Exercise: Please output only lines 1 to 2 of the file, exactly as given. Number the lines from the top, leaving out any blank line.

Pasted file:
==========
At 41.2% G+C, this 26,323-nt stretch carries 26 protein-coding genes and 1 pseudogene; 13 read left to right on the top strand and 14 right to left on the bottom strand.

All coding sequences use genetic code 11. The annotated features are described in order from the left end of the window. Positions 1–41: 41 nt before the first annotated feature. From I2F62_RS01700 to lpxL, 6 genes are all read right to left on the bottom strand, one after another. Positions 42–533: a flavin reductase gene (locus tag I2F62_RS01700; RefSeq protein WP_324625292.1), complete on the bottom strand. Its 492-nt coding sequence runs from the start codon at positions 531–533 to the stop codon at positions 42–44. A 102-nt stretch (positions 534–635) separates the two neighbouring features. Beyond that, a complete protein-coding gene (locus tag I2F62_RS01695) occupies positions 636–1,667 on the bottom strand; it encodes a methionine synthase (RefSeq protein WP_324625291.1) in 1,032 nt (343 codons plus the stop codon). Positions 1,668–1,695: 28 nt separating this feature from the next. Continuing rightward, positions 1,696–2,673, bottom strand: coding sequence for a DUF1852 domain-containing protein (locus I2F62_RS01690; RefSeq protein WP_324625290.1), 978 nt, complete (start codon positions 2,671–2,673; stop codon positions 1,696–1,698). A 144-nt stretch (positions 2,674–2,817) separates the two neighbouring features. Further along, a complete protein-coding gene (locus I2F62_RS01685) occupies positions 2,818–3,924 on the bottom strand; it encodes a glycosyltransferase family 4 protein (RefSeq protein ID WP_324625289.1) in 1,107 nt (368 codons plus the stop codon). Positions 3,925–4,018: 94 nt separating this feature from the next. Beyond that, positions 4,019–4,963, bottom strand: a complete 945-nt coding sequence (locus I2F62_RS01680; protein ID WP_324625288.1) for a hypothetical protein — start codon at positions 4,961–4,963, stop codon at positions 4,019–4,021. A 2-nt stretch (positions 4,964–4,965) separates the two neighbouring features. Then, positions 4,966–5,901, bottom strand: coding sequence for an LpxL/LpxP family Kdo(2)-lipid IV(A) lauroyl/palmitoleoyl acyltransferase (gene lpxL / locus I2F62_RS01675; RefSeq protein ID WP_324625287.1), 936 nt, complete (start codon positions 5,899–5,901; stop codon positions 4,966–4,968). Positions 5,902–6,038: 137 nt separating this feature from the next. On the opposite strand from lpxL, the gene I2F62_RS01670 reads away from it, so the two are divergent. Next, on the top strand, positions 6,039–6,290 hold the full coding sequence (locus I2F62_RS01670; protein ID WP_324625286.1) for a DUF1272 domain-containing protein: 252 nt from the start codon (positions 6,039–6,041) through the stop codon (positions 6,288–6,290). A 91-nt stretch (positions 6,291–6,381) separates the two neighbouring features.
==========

At 41.2% G+C, this 26,323-nt stretch carries 26 protein-coding genes and 1 pseudogene; 13 read left to right on the top strand and 14 right to left on the bottom strand.

All coding sequences use genetic code 11. The annotated features are described in order from the left end of the window. Positions 1–41: 41 nt before the first annotated feature. From I2F62_RS01700 to lpxL, 6 genes are all read right to left on the bottom strand, one after another. Positions 42–533: a flavin reductase gene (locus tag I2F62_RS01700; RefSeq protein WP_324625292.1), complete on the bottom strand. Its 492-nt coding sequence runs from the start codon at positions 531–533 to the stop codon at positions 42–44. A 102-nt stretch (positions 534–635) separates the two neighbouring features. Beyond that, a complete protein-coding gene (locus tag I2F62_RS01695) occupies positions 636–1,667 on the bottom strand; it encodes a methionine synthase (RefSeq protein WP_324625291.1) in 1,032 nt (343 codons plus the stop codon). Positions 1,668–1,695: 28 nt separating this feature from the next. Continuing rightward, positions 1,696–2,673, bottom strand: coding sequence for a DUF1852 domain-containing protein (locus I2F62_RS01690; RefSeq protein WP_324625290.1), 978 nt, complete (start codon positions 2,671–2,673; stop codon positions 1,696–1,698). A 144-nt stretch (positions 2,674–2,817) separates the two neighbouring features. Further along, a complete protein-coding gene (locus I2F62_RS01685) occupies positions 2,818–3,924 on the bottom strand; it encodes a glycosyltransferase family 4 protein (RefSeq protein ID WP_324625289.1) in 1,107 nt (368 codons plus the stop codon). Positions 3,925–4,018: 94 nt separating this feature from the next. Beyond that, positions 4,019–4,963, bottom strand: a complete 945-nt coding sequence (locus I2F62_RS01680; protein ID WP_324625288.1) for a hypothetical protein — start codon at positions 4,961–4,963, stop codon at positions 4,019–4,021. A 2-nt stretch (positions 4,964–4,965) separates the two neighbouring features. Then, positions 4,966–5,901, bottom strand: coding sequence for an LpxL/LpxP family Kdo(2)-lipid IV(A) lauroyl/palmitoleoyl acyltransferase (gene lpxL / locus I2F62_RS01675; RefSeq protein ID WP_324625287.1), 936 nt, complete (start codon positions 5,899–5,901; stop codon positions 4,966–4,968). Positions 5,902–6,038: 137 nt separating this feature from the next. On the opposite strand from lpxL, the gene I2F62_RS01670 reads away from it, so the two are divergent. Next, on the top strand, positions 6,039–6,290 hold the full coding sequence (locus I2F62_RS01670; protein ID WP_324625286.1) for a DUF1272 domain-containing protein: 252 nt from the start codon (positions 6,039–6,041) through the stop codon (positions 6,288–6,290). A 91-nt stretch (positions 6,291–6,381) separates the two neighbouring features.